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Extreme inequality


Fitzroy-Island-aerial-shot‘The poor you will always have with you.’ Jesus said that. So it’s no surprise if there are poor people and rich people. No scandal. Some will always make good, others will suffer disasters. It happens. C’est la vie…

But now do a thought experiment with me: imagine an island with 100 families on it, and enough food for 100 families. One person on the island steals and hides half the food. He has far, far more than his family needs. Meanwhile 29 other people grab nearly all the rest. They have enough for their fams, and a little to spare. Leaving 70 families to share the leftovers: which turns out to be enough for 3.

Do you think that’s what Jesus had in mind when he said you have to expect some poverty?

How do you feel about what happened on the island? Imagine you were in charge there: what would you do?

That island is called planet Earth. Check out this graph.


On the left is how much money the person owns in assets. In the middle is how many people fall into that category. On the right is the total wealth possessed by that block of people.

So in the dark blue there are 3.3 billion people who own less that US$10K. They are 71% of the world’s adults. That 71% of people owns 3% of the world’s wealth.

Check out the yellow. People who own over US$1 million. They represent 0.7% of the world’s adult population. They own 45% of the wealth.

In other words the top 1% owns more than 50% of the wealth.  They have extreme wealth. The bottom 70% own less than 3%. They face extreme poverty.

What does all this add up to? Extreme inequality.

Let’s go back to the island. Two questions for you.

  1. Are you the one guy who got hold of 50% of the island’s food? Check the pyramid to find out. Are you in or near the yellow segment?
  2. Let me ask you again, if you were in charge of the island, what would you do?

Jesus also said something else about poverty:

There was a rich man who was dressed in purple and fine linen and who feasted sumptuously every day.  And at his gate lay a poor man named Lazarus, covered with sores,  who longed to satisfy his hunger with what fell from the rich man’s table. 

You can read how it pans out in Luke 16.

One last question: what does it mean to preach Jesus, if you are the guy who is keeping 50% of the island’s food for yourself and your family?

Today is the day!

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Front page!


Screen Shot 2015-10-08 at 7.50.12 amclick on this link to see the front page!

and for the full article turn over to page 5.

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Some of our Nepalese dancers having a photoshoot today with a newspaper photographer, for a local paper article.

Don’t they look awesome?

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Our Nepalese Festival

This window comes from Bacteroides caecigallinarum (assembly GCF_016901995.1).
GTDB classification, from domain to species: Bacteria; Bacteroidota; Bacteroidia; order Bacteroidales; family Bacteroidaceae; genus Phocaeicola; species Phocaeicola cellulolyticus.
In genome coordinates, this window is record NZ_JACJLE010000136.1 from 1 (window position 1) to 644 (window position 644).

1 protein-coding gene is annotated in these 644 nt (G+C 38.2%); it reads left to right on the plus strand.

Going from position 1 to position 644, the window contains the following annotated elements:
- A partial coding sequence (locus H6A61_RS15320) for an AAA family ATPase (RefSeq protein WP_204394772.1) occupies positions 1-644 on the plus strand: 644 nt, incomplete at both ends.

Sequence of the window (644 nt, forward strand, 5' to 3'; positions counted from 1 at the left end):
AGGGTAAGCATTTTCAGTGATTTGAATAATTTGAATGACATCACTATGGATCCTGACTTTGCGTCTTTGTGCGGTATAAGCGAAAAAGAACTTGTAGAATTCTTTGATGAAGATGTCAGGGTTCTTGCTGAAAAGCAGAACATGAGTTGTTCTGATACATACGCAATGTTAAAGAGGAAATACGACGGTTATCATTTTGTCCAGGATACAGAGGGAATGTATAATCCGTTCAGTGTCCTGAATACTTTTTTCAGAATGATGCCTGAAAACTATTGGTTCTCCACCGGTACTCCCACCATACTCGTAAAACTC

Flyer_Final_eversionWe have so many Nepalese friends here in Canterbury, and they are some of the most beautiful people you will ever meet. But their lives have been darkened recently by the destruction of large areas of Nepal, through the earthquake (actually it was many earthquakes one after the other). Many have family homes destroyed, relatives killed.

As we have heard their stories and shared in their sorrows, it occured to us that we weren’t really sharing in it – not unless we do something about it. Jesus never just stood and watched people in their troubles, he always did something to make a difference. So as a way to stand with our neighbours in their grief, we’re hosting a Nepalese Cultural Festival, called LOVE NEPAL.

Saturday October 10, 6 pm. Free entry, free everything.

It will be a night of gourmet food, dance, live music, traditional costumes, and much more. Everything Nepalese, of course.

And here’s the best bit: on this night we are going to rebuild a school.

Several hundred children at the Shree Sharada public school in Nepal’s Lamsung district cannot go to school because it was destroyed in the quakes. These are some of the poorest children in Nepal, there is no prospect of getting their school back in the next few years. That means no education for years for these needy kids.

Unless they get help.

We are partnering with an awesome charity group called Bridge the Gap Nepal, a group based in Nepal, that has a track record of getting lots done with little. Together we have developed a project to rebuild the Shree Sharada school.

We want to raise $34 000 to rebuild the school. It’s not much, is it. At the school I’ve been working at lately, parents pay about that much each year for each student! But this $34k will get the whole school open and running. Amazing.

How are we going to raise the money? By asking people to make generous donations at the LOVE NEPAL festival.

Everyone around here is pretty excited about Love Nepal. We’ve received support from local community groups. Linda Burney our local state MP is coming. The Mayor of Canterbury, Brian Robson is coming. The local schools are promoting this. Local papers are running articles.

Is this going to be Sydney’s best event this year? I reckon so. It should be an exciting night.

Donations have already started rolling in, as people hear about it and want to contribute, the cause is so worthwhile. What could you spend your money on that’s better than this?

All of this is really our way of saying we belong to Jesus. You know what he said:

A city built on a hill cannot be hid… In the same way, let your light shine before people, so that they can see your good works and give glory to your Father in heaven.  Matthew 5:14-15

The light? It’s Jesus.

How can you help? Click here for details.


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Loving Nepal


Here’s me hanging out with some Nepalese friends as we put up the banners for our big LOVE NEPAL night, coming up soon. Looks pretty great, hey?

I guess I’d better tell yall about it very soon!